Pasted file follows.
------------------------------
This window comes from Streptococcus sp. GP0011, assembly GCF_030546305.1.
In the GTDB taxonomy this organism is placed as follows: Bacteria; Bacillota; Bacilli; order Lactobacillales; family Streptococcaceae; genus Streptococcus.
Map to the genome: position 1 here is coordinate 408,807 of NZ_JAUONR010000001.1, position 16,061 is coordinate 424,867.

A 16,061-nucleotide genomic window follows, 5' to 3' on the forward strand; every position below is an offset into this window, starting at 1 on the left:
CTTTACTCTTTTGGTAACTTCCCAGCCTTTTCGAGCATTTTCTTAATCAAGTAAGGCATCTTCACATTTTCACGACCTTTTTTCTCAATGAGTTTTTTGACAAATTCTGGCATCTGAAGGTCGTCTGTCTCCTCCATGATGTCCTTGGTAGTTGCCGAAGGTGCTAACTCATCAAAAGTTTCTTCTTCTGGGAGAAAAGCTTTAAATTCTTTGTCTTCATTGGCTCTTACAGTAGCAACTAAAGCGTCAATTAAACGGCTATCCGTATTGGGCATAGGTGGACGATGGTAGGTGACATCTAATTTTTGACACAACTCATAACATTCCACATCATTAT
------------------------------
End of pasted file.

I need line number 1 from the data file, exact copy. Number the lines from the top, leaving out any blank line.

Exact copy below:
This window comes from Streptococcus sp. GP0011, assembly GCF_030546305.1.